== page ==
The UK may be making progress when it comes to gender balance and inclusivity in the corporate world, but it’s slow and arduous. To date, making boardrooms more gender balanced has gained much less traction than is needed to make a real difference. A new directive under negotiation in Brussels will pave the way for the introduction of a rigid mandatory quota system for gender boardroom diversity, and is viewed by many European commentators as a positive step that will force the pace of change.
But are compulsory quotas the right response to improving senior female representation?
Diversity expert and co-founder of The Clear Company, Gareth Headley says quotas should be avoided at all cost. “When you introduce targets, there’s a chance they won’t be reached. When this happens, organisations will choose something to blame their failure upon. The whole intent behind improving the number of women in senior roles will be seen to have failed,” he explains.
“Our experience shows that this could lead to the women hired under a quota scheme to be seen as inferior; as part of an initiative seen by rest of organisation to have failed. These women will have to work harder than their male colleagues just to stand still. When there’s a quota, there’s an implication that these women weren’t the right hire, and that the business had to lower the bar for talent.”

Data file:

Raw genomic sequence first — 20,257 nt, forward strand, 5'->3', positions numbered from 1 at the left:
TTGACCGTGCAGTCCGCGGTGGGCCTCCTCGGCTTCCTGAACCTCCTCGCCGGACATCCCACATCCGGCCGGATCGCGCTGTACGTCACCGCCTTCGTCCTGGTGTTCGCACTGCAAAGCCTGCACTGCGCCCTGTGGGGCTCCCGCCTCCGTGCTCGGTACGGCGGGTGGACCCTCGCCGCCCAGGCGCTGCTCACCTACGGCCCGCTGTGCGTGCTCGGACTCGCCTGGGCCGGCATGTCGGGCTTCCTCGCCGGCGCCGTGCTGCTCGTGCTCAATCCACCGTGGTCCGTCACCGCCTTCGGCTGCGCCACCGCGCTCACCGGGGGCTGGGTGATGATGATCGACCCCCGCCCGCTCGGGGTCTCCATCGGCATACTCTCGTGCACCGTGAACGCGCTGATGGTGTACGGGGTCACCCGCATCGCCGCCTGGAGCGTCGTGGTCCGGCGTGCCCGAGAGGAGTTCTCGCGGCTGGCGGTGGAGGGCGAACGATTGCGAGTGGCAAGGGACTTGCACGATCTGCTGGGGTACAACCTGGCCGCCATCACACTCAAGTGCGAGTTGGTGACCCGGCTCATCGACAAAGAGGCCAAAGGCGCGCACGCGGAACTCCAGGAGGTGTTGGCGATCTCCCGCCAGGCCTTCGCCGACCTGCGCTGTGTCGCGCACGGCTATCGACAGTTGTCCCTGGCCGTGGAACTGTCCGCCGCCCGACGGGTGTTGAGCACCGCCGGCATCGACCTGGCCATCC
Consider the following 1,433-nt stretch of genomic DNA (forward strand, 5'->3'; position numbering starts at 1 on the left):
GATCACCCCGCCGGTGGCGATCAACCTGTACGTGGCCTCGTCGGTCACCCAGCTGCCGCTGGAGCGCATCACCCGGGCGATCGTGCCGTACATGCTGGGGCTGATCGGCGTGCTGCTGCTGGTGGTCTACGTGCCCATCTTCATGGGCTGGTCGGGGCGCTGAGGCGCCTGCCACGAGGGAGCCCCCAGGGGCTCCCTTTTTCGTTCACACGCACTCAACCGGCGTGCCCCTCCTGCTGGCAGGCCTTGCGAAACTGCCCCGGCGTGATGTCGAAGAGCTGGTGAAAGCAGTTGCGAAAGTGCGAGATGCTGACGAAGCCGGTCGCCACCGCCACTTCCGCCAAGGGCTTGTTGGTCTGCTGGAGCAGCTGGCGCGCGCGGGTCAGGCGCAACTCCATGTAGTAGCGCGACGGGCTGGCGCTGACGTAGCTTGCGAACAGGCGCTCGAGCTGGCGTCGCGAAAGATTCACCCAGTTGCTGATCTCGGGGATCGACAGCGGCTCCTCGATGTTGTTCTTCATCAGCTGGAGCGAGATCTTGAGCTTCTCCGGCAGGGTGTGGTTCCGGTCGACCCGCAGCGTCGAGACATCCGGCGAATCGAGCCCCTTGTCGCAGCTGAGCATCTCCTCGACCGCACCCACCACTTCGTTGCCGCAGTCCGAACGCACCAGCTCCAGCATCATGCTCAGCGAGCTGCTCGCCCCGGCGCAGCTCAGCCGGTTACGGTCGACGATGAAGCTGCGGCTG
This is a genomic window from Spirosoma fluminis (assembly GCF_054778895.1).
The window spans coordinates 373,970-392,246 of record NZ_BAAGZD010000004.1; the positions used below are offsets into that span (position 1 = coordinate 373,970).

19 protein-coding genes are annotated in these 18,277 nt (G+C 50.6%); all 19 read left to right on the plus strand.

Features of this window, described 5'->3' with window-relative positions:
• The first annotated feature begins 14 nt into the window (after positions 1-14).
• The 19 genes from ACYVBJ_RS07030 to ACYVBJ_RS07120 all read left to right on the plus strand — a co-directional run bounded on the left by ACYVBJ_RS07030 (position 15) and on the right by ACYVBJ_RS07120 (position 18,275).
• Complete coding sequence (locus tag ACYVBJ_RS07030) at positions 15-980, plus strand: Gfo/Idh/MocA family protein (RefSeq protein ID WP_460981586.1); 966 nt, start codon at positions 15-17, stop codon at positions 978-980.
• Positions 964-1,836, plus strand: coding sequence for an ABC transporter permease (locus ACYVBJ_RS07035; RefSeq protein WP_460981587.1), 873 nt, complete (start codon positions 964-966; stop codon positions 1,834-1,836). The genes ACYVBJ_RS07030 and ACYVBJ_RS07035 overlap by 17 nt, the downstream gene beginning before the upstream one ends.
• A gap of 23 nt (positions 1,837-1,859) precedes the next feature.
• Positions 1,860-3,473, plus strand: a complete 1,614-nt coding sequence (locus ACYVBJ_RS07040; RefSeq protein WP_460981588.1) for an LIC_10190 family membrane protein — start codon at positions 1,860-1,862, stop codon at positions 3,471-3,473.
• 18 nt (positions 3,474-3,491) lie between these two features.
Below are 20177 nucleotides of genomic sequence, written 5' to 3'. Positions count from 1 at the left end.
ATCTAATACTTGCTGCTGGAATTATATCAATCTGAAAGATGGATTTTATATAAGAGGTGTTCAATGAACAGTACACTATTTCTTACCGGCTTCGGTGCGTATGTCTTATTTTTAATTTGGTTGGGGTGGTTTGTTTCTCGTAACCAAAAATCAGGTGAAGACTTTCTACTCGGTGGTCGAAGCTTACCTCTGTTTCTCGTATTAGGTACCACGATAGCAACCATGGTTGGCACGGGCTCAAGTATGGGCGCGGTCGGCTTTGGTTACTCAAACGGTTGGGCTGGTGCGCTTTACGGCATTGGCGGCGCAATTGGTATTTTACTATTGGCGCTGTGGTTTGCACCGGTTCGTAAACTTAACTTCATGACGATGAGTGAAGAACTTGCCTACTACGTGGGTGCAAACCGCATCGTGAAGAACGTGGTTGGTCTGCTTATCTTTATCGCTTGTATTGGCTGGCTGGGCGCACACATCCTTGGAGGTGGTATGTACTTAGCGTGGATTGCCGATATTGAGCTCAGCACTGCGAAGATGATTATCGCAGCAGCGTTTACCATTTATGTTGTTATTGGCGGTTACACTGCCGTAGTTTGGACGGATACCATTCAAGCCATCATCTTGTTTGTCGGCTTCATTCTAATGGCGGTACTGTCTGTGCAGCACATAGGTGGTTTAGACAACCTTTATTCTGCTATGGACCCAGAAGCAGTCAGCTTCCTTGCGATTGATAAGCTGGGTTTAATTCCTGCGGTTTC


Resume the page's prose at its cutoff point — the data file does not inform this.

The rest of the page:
An appointment based on anything other than skill is a huge mistake, says Headley, and while addressing underrepresentation is crucial, quotas are just not the way forward.
“People who use the term ‘targets’ instead of ‘quotas’ are just playing with semantics. And we shouldn’t let them off the hook,” he adds. “We cannot automatically say the mix will be 50:50. Organisations should remember that you really want to end up with the best person for the job. The way they do the job may be different, but their ability to do the job is what’s important.”
Hiring for diversity
One of the biggest requests most recruiters receive now is for candidates from diverse backgrounds. 20 years ago, the recruitment game was a very different one. “We got into diversity through recruitment. It’s what we focussed on. And one of our larger clients at the time was Ford. They had issues around racial relations in their Dagenham plant. Their then-CEO wanted to get a diversity team together. We had the job of recruiting diversity experts for 13 different teams across Europe,” he says.
Back in 2001, diversity professionals didn’t really exist the way they do now, according to Headley. Identifying the skills that made diversity professionals and seeking these people out in the early days helped The Clear Company build a niche as a specialist in the space. They then built a network to retain contact with those people.
In 2010, the duo decided to leave the recruitment world and focus on sign-posting to help businesses to get to where they need to be in their diversity journey. “I compare it to being in the health and safety industry in the 80s. There was a sudden spike in interest and strong backing from the government. Similarly, we were around in 2010 when the Equality Act came into effect. It just made sense for us to focus on diversity and inclusion,” Headley explains.